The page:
A high “churn” rate has its downsides, but Hamburg needn’t worry

I recently spoke at 12min.me about “Why Hamburg?”, and the line I took was that international people generally come here for a specific reason, e.g. love, work, a recommendation from a friend, or some other coincidence. They don’t often come here because Hamburg is their dream destination, but usually love it when they are here.

This means that these people are rooted in, and rooting for, Hamburg.

High churn rate

Cities that have “gone viral”, on the other hand, don’t have this luxury. London, New York, Sydney and recently Berlin have such a strong international image that people just go there because they have heard it’s great and arrange a life around them once they are there: any job, accommodation, etc. The question “Why New York?” might even seem superfluous.

This group of young and internationally mobile people can leave at the drop of a hat, and do, meaning that they don’t necessarily put down roots in the same way that we do in Hamburg. This in turn means that there is a high “churn” rate of people coming and going.

This is the topic of an article by Richard Goodhart for Demos Quarterly, published by the UK thinktank Demos. The article itself is controversial in the way it deals with race issues – in my opinion, the author is too clumsy in his use of terms and statistics relating to the white population without clearly explaining why.

However, it points to some of the problems with being one of those hyper popular cities like London. I don’t want to do London a disservice – I love visiting friends there! – so take this with a pinch of salt, but the author describes a hellish vision of a city where people don’t put down roots, nobody trusts their neighbours, and nothing is sacred.

So what does this mean for Hamburg?

Firstly, this churn phenomenon is partly to do with the UK setup, which is much more polarised between London and not-London than Germany vís à vís Berlin. In fact, Germany has several cities that are richer than the capital and their populations aren’t way behind it. Birmingham, my home city and the second largest in the UK, is merely an eighth of the size of London in population; Hamburg is over half the size of Berlin.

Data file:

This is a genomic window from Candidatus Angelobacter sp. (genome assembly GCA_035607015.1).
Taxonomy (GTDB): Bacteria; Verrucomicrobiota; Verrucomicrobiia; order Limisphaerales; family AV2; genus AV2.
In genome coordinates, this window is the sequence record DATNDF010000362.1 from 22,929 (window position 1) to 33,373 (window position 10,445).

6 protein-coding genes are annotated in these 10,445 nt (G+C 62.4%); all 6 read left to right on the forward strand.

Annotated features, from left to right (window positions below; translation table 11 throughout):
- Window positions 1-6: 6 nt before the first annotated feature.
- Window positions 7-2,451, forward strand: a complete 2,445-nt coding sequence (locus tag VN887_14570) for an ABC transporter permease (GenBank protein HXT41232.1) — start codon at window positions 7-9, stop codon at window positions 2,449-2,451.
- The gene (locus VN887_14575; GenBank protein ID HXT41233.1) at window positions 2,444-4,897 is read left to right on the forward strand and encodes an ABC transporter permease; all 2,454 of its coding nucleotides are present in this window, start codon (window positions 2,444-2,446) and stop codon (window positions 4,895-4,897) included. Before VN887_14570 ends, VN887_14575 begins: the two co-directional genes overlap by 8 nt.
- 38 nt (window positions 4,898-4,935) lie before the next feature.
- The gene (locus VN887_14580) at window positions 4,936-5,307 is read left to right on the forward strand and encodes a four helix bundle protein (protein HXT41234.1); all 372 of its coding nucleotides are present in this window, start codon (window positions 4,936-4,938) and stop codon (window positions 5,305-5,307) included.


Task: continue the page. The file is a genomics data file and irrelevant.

Secondly, I think “churn” is not a problem Hamburg should really worry about. Hamburg could probably do with more internationalisation, even if some of those people come and go within a short space of time. (You can’t force them to stay here!) It’s only when it starts hitting high levels that it becomes a problem. I’d say this is like inflation in that respect. Or another comparison that springs to mind is the default fear that some organisations have when using social media or online forums: they decide not to do it because they worry about their capacity to moderate responses. In reality, their problem is not having enough interaction, rather than too much. The same goes for Hamburg as an international city: it would take a lot of work, and is probably impossible, to attract too many members of this “creative class” because Hamburg won’t go viral.

Thirdly, and on a similar note, I think places like Hamburg need to see the positive in not being a “viral city”.

Another social media analogy: not everyone is Stephen Fry, meaning the lessons we can learn from how he uses social media are limited. I think we can look to similar cities, and think about how we can do more low-level marketing instead of trying to compete with London and New York. This is a rather vague idea at the moment, but think more spear-fishing (addressing smaller groups, and having excellent “customer service” for startups thinking of relocating, the kind of stuff that requires a CRM system), instead of blunderbus-style catch-all marketing.

In all of that, I suggest there is a role for our long-term international people, who are rooted in the city, know it well, and have an interest in promoting it and ensuring that people have a good experience and stay here. After all, who wants to see their group of friends evaporate?